Monday, April 29, 2013
John Liu's Aides Politics of Picking Jurors Reflect how People View Political Corruption?
Hey Gerald Lefcourt -- If you want to give your karma a shining than contact me and give me some free legal advice asap....have a nice day.
"One Manhattan resident who worked for a nonprofit agency said she thought she could be fair and impartial, but contended that the billions of dollars spent on the recent presidential race had been “an atrocity.”
Prosecutors used a challenge to remove her from the pool, without giving a reason.
A software engineer from Westchester County said he believed that money spent on the political system “was drowning out the issues.”
But he said he did not believe that would affect his ability to be fair and impartial. “I don’t see this as really a campaign financing issue so much as, ‘Did they break the law?’ ” he said. “I think I can separate it based on that.”
He was removed by the defense, also without explanation.
The final seven-woman, five-man jury appears to be diverse racially and ethnically (although Mr. Lefcourt has said that its lack of Asians concerned him). Five jurors are from Manhattan, four are from the Bronx and three are from Westchester and Rockland Counties. The jurors include an intensive-care-unit nurse, a department store executive, a man who works in construction, a museum worker, and a man who said he delivered newspapers, among other jobs. Two jurors are retired.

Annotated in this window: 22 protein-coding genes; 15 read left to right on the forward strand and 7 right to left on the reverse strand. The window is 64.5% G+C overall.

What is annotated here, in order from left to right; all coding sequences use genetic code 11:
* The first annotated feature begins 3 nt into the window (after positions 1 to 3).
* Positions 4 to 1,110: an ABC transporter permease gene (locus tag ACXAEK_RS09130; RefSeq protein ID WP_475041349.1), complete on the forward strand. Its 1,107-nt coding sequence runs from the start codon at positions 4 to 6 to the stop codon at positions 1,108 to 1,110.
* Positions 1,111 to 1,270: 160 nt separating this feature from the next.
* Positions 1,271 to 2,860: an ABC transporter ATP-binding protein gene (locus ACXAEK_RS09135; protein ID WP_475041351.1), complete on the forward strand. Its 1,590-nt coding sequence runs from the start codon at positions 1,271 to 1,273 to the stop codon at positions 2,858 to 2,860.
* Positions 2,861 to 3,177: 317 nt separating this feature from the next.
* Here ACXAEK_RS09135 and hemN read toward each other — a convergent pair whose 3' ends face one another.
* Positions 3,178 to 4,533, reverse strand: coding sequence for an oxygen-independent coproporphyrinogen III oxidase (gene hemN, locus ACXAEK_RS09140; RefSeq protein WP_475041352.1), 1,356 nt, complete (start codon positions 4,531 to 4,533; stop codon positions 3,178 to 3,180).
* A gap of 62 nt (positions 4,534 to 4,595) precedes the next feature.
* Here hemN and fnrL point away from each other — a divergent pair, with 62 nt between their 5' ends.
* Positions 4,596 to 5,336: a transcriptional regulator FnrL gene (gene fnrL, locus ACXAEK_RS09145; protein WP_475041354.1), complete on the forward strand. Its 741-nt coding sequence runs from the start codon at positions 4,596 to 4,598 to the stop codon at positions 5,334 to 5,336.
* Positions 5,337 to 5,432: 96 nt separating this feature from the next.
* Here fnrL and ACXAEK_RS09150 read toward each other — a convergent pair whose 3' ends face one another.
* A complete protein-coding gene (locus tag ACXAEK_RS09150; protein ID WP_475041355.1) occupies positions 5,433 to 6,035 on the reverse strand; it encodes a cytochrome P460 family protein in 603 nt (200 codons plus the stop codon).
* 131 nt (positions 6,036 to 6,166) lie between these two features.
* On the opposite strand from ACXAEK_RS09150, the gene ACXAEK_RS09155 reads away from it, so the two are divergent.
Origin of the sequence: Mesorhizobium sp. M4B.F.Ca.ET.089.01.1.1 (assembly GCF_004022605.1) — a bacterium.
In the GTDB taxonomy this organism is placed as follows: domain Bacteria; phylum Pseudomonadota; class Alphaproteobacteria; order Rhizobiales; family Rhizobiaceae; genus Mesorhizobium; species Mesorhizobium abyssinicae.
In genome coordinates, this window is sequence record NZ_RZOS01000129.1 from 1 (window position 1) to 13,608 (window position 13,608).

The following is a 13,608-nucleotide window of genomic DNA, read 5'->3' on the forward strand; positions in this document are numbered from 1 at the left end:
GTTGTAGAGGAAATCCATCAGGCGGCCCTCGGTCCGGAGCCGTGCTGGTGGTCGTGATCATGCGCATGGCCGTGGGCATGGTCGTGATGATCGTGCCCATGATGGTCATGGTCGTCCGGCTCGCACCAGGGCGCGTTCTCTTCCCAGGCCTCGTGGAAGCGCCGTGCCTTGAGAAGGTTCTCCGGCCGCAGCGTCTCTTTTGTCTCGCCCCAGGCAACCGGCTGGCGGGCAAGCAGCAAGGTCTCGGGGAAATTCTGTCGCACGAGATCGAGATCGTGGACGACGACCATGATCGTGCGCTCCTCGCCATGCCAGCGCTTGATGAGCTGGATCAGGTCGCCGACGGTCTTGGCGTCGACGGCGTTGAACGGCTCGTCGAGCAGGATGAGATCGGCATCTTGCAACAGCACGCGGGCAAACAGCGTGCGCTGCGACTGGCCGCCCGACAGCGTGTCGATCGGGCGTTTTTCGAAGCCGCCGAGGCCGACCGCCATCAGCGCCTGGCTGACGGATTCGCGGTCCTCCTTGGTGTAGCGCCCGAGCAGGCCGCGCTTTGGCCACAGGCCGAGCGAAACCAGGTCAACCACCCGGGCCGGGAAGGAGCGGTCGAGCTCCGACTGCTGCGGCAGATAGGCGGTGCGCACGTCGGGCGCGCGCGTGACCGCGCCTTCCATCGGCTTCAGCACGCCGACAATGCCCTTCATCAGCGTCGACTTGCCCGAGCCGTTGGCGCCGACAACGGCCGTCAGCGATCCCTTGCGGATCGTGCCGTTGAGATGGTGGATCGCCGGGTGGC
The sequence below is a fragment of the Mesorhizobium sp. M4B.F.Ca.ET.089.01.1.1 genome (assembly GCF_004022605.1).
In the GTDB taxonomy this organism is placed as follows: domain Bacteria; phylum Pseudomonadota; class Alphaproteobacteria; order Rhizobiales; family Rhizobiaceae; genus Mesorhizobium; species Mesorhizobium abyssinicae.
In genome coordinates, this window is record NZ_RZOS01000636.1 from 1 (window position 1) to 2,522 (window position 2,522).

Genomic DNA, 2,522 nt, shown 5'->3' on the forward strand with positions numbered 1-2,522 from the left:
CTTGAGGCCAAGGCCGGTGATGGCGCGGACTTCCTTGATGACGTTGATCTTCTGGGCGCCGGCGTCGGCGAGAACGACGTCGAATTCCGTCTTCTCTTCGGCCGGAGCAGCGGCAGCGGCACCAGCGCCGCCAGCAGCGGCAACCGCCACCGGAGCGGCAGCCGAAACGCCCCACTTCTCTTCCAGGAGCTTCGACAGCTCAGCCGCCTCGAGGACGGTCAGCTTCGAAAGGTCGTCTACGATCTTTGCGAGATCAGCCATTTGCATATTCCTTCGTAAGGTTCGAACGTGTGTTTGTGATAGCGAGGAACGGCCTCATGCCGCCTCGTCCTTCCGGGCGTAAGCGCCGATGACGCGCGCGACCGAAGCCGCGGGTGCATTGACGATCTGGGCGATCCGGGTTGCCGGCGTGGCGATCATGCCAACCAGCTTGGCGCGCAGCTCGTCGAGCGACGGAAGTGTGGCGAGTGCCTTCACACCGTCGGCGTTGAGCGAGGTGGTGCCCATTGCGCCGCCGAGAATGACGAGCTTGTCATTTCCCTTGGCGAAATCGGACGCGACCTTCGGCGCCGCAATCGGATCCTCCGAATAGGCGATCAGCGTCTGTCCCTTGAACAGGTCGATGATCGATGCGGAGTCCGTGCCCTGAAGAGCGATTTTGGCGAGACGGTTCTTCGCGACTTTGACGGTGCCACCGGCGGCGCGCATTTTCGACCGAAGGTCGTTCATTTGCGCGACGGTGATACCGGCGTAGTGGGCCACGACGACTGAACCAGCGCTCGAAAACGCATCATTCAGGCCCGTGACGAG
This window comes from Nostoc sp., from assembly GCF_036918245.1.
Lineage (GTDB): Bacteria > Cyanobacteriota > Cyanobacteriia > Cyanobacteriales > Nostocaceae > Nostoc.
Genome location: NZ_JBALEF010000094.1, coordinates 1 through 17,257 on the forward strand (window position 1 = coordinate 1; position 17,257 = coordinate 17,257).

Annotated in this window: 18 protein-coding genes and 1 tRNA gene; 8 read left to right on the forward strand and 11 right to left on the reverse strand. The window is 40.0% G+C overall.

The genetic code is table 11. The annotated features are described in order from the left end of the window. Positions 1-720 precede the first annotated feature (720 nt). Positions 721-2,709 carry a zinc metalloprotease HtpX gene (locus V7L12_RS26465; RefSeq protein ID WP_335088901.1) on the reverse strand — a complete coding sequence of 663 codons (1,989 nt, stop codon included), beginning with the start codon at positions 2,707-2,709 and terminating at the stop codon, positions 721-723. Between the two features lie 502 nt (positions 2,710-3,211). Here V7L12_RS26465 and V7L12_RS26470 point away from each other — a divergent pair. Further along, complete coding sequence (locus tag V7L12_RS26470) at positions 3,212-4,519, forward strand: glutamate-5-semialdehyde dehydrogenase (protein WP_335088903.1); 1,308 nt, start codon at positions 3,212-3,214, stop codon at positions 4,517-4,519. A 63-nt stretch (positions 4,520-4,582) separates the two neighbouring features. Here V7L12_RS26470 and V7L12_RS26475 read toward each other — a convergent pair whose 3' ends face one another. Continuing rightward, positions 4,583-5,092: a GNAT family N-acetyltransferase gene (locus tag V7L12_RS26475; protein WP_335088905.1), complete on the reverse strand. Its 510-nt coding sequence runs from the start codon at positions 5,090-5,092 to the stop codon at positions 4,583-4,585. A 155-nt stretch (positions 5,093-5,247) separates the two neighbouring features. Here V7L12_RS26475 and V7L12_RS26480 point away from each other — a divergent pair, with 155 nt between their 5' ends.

One Bronx woman, a research librarian at a law firm, was not challenged by either side despite holding strong views about the influence of lobbyists and political action committees, which she said sometimes made it hard for elected officials “to be completely independent in their thinking.”
Would she hold that against the defendants, the judge asked, “because they were involved in a process that involved raising money for candidates?”
“No,” she said. “The process is legal. Whether I like it or not doesn’t matter.”
The judge pressed her further: Would she want to “send a message through this verdict?”
“No,” she replied. She said that the issue was whether the defendants “were following the letter of the law, and if they were, then that is fine.” If she disliked the process and wanted to “change matters,” she added, “it is up to me to do something when I vote” in elections.
“But not in court,” she said. “That’s not the way to do it.”"
Posted by Suzannah B. Troy artist at 4/29/2013 08:07:00 AM